Tiktok was the fastest-growing source of news in the UK for the second year in a row, according to Ofcom’s annual news consumption report.
One in ten people aged over 16 (10%) said they used the video app for news in 2023, placing it ahead of BBC Radio 1 (8%) and Channel 5 (8%) for the first time, and on a par with The Guardian (10%).
Use of the Chinese-owned app has surged since 2020 when Ofcom reported that 1% of UK adults used Tiktok for news. In 2022, some 3.9 million UK adults over 16 (7% of the total population) said they used Tiktok as a source of news.
Ofcom’s news consumption survey was carried out through a total of 4,556 interviews, with a mixture of online and face-to-face, taking place between 7 November and 7 December 2022 and 27 February and 3 April 2023.
Facebook, while it remains the most used social media source, continues to decline in popularity. Under a third (30%) of UK adults said they used it for news in 2023, down from 35% in 2019.
The rise in use of social media and apps means that people are using a wider variety of sources for information. According to Ofcom, most people who use Tiktok for news stay up-to-date by following well-known figures (68%) and journalists (64%). The best-ranked news organisation on Tiktok was the BBC, which is followed by 36% of users and was ranked third after well-known figures and journalists.
Facebook was the only social network where a news organisation (the BBC) is the most commonly followed news source - ahead of personalities.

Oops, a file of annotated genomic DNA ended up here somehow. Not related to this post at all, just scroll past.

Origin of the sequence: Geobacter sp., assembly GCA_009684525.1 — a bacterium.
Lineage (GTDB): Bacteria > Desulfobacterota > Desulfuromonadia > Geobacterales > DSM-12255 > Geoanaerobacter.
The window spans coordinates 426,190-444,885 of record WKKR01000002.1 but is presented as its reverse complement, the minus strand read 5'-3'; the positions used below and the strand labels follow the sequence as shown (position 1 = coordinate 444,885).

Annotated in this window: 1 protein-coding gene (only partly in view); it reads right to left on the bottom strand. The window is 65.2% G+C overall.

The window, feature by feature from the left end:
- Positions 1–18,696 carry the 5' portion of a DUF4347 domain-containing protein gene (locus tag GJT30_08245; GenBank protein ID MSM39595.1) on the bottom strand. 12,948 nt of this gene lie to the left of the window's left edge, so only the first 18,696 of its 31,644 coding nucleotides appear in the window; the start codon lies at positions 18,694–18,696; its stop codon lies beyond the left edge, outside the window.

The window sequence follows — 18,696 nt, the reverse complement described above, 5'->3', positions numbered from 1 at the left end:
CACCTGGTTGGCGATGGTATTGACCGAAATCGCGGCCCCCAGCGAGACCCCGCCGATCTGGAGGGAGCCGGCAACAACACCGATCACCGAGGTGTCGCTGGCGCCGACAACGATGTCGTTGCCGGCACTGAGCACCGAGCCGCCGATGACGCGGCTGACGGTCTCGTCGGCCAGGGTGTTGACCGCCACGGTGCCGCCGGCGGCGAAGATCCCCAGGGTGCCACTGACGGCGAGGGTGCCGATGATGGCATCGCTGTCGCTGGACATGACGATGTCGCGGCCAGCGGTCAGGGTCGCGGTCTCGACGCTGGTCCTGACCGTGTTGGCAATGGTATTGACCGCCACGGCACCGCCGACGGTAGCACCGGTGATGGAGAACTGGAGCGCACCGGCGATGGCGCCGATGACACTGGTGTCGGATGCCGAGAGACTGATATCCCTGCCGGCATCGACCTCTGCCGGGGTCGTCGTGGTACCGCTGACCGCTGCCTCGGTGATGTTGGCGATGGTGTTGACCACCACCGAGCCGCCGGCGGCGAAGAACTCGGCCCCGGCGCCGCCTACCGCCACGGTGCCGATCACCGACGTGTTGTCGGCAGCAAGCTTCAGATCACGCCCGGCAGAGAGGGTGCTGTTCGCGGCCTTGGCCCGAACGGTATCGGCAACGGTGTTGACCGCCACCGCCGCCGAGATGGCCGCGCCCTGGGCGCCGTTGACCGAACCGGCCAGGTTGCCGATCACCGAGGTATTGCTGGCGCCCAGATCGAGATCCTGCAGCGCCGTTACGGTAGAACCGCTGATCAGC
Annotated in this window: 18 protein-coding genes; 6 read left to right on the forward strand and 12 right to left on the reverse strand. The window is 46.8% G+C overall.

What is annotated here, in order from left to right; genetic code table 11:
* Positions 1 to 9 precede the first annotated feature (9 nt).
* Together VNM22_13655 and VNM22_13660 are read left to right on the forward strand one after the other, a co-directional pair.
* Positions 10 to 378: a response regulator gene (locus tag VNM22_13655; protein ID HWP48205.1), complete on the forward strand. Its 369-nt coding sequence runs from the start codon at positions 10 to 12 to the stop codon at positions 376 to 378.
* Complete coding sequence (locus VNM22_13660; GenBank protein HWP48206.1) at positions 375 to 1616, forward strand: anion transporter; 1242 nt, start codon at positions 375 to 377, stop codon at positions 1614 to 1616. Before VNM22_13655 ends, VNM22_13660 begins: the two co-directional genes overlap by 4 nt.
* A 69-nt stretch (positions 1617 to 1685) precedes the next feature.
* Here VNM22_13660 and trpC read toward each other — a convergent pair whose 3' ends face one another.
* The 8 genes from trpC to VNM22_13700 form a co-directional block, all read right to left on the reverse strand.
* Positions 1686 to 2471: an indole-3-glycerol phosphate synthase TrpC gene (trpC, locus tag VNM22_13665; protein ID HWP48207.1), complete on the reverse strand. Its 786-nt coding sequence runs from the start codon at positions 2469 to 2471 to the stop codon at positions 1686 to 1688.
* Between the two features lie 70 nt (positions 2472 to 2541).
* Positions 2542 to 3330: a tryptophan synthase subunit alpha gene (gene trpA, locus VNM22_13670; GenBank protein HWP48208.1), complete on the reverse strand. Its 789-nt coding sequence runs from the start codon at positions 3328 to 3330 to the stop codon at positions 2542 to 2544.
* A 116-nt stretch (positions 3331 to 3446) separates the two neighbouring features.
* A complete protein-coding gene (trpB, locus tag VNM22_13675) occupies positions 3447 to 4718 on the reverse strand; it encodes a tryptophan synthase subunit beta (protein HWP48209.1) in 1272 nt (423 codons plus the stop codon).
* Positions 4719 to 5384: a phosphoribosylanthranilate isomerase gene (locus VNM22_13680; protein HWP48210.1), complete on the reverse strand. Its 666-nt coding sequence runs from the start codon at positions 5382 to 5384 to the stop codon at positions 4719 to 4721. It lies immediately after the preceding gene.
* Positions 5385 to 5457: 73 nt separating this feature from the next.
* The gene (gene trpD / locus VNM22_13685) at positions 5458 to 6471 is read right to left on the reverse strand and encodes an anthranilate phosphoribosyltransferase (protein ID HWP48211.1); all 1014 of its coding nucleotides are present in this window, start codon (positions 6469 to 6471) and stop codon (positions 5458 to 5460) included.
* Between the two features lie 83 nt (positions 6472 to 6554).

This year, Ofcom also asked people how they used various social networks for news. Local news was popular on Facebook with 59% of those using the Meta-owned platform for news to keep on top of what was happening in their area, while 55% used it for breaking news. Twitter, meanwhile, was mostly seen as a source for breaking news (61%) and political news (45%). Tiktok (55%) and Instagram (53%) were primarily accessed for celebrity news.
News consumption habits of Gen Z highlight weaker direct link with newsbrands
The trend towards accessing news indirectly was most pronounced among younger news consumers. More than four-fifths (83%) of 16 to 24 year-olds and 81% of 25 to 34-year-olds said they got their news from social media, apps and websites (compared to 68% of all adults).
Some 71% of 16 to 24-year-olds cited social media in particular, compared to 47% among adults generally. Just under half (46%) of 16 to 24-year-olds following news said social media was their most important source of news - considerably higher than adults as a whole (17%).
In contrast, 28% of 16 to 24-year-olds said they accessed news directly through either the print or digital offerings of newspaper brands, underlining the findings of previous research by the Reuters Institute for Digital Journalism which found that younger audiences have weaker connections with traditional news outlets.
Turning to individual news sources, BBC One was the only traditional media source to feature among the top five for this age group, cited by 33%. The same share said they used Facebook (33%) while Instagram (44%) was more popular and the most-used source. One in three 16 to 24-year-olds (31%) said they used Twitter (31%) for news while 29% used Tiktok.
One in ten 16 to 24-year-olds said they consumed no news at all, twice the figure for all adults (5%).
Compared to adults more generally, younger people were also more likely to shun traditional news sources such as TV (47% vs 70% or 75% when on-demand services are included), radio (25% vs 40%) and print newspapers (16% vs 26%).
Tiktok single most popular news source among 12 to 15-year-olds
While the BBC’s combined platforms have the highest reach among 12 to 15-year-olds at 39%, Tiktok, which knocked the BBC's TV channels off the top spot last year, is the single most popular news source among younger teens, used by 28% of this age group - an increase of 17 percentage points compared to 2020.